Texas (May 3, 2004) — Dallas humanitarian, philanthropist and civic leader Nancy
B. Hamon today announced she will endow a $1-million chair in aesthetic studies at The
University of Texas at Dallas (UTD) in honor of her longtime friend and UTD supporter
Mrs. Margaret McDermott.
The first occupant of the chair, to be formally called the Margaret McDermott Chair
in Aesthetic Studies, will be UTD Professor of Aesthetic Studies Dr. Richard R. Brettell,
a world-renowned scholar of modern art, author of 15 books and catalogues and former
McDermott Director of the Dallas Museum of Art.
UTD President Dr. Franklyn Jenifer praised Mrs. Hamon “for her wonderful generosity
to UTD and her ardent devotion to the arts in Dallas” and said her donation
represented “the largest single gift to the interdisciplinary program in arts
and humanities at the university,” which is better known to many – both
in Dallas and in other parts of the United States -- for its engineering, business
and science programs. “This plays to another of UTD’s strengths, one
that many people may not know about.”
Brettell said he was “deeply honored” to be named the first recipient
of the chair “because it will do so much to engage UTD’s superb program
in arts and humanities with other important institutions in the city.”
With the funds provided by the chair, Brettell said, he will work to further the activities
of the Center for the Interdisciplinary Study of Museums (CISM), which he created
at UTD in 1999 and to date has been funded through a five-year lead gift from the
Felix and Elizabeth Rohatyn Foundation of New York. That program has resulted in
the creation of two new graduate seminars at UTD devoted to the study of museums,
workshops and lectures by artists and museum scholars from Europe and the United
States, and, most recently, the appointment of Brettell as senior curator (adjunct)
at the Meadows Museum at Southern Methodist University.
In announcing the gift and creation of the $1-million chair
in aesthetic studies, Mrs. Hamon said she insisted that the chair be named in honor
of her friend Mrs. McDermott, because “no one has done more for UTD – or
supported the university for a longer period of time -- than Margaret McDermott.
She richly deserves this recognition.”
In 2000, Mrs. McDermott made the largest private gift to UTD in the university’s
history -- $32 million to establish the Eugene McDermott Scholars Program, which
was named after her late husband and modeled after the prestigious Morehead Scholars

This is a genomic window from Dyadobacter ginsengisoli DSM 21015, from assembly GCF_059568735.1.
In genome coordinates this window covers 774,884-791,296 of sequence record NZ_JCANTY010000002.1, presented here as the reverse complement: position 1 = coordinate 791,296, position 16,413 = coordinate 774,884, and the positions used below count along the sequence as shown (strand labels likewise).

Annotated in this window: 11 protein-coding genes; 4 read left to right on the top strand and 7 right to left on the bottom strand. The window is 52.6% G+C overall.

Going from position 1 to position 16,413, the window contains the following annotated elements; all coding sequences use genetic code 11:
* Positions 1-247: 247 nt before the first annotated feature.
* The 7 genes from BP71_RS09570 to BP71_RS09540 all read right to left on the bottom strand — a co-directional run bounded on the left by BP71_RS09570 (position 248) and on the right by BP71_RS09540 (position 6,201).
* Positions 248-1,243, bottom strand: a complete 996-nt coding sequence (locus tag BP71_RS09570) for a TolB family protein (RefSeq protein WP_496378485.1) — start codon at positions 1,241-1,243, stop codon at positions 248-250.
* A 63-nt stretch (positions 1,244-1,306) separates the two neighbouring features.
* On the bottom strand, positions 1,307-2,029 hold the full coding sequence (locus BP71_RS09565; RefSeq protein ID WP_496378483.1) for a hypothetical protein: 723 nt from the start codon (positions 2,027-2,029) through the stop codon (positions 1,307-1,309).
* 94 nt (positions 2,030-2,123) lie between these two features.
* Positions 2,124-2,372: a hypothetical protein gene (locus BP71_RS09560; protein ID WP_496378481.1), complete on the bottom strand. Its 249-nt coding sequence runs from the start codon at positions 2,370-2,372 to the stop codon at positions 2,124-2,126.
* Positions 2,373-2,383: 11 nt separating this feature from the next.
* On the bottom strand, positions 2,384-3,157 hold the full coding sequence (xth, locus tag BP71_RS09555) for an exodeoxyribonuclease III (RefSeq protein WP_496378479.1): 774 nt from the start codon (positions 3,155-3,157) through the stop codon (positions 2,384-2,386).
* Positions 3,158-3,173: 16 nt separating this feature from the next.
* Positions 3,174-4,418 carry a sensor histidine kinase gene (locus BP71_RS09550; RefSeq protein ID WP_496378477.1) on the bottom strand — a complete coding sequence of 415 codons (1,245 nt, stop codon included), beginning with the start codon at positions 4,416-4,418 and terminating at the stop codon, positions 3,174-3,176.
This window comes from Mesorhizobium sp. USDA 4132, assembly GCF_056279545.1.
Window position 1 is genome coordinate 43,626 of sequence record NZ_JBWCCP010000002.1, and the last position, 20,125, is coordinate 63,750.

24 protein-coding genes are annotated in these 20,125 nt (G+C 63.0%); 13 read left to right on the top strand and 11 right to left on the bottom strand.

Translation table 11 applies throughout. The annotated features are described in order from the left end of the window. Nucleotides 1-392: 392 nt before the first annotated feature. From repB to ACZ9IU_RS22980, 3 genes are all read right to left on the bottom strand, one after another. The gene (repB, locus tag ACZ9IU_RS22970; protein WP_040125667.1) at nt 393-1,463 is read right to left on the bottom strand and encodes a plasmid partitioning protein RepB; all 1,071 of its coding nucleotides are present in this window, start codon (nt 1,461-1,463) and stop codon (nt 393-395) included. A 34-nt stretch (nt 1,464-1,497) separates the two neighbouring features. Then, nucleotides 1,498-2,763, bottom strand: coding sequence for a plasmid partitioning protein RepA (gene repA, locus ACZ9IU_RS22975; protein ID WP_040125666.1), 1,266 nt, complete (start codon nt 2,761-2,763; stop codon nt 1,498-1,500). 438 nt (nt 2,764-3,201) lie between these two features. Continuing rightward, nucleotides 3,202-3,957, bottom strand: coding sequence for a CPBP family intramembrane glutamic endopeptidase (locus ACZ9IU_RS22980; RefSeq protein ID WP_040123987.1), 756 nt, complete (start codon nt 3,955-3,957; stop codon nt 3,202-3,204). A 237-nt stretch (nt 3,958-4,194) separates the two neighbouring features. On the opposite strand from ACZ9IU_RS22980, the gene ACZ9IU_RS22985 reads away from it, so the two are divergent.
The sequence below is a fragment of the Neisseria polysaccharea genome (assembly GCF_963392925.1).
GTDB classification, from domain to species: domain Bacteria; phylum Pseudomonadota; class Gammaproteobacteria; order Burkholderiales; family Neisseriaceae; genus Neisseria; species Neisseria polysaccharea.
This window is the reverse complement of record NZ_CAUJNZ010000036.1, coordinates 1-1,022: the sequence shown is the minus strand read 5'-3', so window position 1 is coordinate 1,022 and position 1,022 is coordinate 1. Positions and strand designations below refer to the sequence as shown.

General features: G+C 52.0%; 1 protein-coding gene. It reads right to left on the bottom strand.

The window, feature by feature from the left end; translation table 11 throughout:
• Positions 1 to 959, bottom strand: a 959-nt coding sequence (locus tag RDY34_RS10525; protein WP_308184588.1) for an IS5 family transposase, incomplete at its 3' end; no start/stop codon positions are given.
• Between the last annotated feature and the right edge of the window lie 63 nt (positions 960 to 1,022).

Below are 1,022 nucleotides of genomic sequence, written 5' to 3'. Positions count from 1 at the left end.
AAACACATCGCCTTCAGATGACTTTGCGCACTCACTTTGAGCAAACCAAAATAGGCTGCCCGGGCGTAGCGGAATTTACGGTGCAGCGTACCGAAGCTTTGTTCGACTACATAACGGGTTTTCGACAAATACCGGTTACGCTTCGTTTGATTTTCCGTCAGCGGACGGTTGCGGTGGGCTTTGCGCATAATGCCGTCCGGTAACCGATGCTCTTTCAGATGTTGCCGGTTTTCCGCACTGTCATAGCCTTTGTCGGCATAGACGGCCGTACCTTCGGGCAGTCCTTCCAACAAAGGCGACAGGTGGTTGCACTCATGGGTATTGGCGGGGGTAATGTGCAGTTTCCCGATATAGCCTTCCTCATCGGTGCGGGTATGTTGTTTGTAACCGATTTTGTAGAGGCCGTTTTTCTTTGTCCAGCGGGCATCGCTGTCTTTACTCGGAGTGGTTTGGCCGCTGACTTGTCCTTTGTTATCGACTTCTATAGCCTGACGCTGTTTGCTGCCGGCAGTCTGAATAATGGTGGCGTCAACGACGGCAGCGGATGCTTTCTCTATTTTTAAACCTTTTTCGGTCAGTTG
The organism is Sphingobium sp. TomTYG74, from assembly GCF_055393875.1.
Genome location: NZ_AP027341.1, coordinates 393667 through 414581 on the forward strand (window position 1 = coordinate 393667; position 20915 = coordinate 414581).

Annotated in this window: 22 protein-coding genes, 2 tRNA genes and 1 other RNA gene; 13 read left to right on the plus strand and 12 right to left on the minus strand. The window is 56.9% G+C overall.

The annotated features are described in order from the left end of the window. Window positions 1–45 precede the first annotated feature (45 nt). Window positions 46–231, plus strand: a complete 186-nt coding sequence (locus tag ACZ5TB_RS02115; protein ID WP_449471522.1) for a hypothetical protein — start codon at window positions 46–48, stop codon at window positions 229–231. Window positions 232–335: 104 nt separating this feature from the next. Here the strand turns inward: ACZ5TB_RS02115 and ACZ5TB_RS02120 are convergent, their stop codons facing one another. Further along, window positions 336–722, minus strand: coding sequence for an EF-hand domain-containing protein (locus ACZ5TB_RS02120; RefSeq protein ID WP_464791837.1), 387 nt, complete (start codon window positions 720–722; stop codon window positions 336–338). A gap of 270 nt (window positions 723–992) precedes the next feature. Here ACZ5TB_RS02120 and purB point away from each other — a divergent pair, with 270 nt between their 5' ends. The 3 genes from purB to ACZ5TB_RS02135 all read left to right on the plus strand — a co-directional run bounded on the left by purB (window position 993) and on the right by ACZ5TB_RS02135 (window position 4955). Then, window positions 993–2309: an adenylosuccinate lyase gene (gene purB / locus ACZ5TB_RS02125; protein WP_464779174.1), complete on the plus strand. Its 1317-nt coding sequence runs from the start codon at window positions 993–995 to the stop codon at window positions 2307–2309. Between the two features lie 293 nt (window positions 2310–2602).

Program at the University of North Carolina. Eugene McDermott, who died in 1973,
co-founded, along with former Dallas Mayor Erik Jonsson and Cecil Green, both also
deceased, Texas Instruments and the research institution that in 1969 became The
University of Texas at Dallas.
“The establishment of this chair is the result of the life-long friendship
of Mrs. Hamon and Mrs. McDermott,” said UTD Provost Dr. Hobson Wildenthal,
who worked with Mrs. McDermott on the establishment of the McDermott Scholars Program. “Both
Mrs. Hamon and Mrs. McDermott are philanthropists who make crucially important gifts
to institutions throughout the city of Dallas, and their friendship for each other
extends to many others, including Dr. Brettell, who, as McDermott Director, oversaw
construction of the Hamon Building at the Dallas Museum of Art.”
Since being named senior curator at the Meadows Museum, Brettell has brought a colleague,
Dr. Edmund Pillsbury Jr., former director the Kimbell Art Museum in Fort Worth and
current director of the Meadows Museum, into CISM, and both Brettell and Pillsbury
are now involved in innovative joint teaching projects with SMU and UTD graduate
Brettell enthused that by “combining the superb facilities, programs and faculties
of SMU and UTD, the two universities can work together to launch a joint graduate
program focused on the history and theory of museums that has the potential of being
the finest in the country.
“This gift from Nancy Hamon in honor of her friend Margaret McDermott will bring
scholars, museum professionals and institutions together to do better for everyone
who lives in this great metropolitan area,” Brettell said.
The University of Texas at Dallas, located at the convergence of
Richardson, Plano and Dallas in the heart of the complex of major multinational technology
corporations known as the Telecom Corridor®, enrolls more than 13,700 students.
The school’s freshman class traditionally stands at the forefront of Texas
state universities in terms of average SAT scores. The university offers a broad
assortment of bachelor’s, master’s and doctoral degree programs. For
additional information about UTD, please visit the university’s Web site at www.utdallas.edu.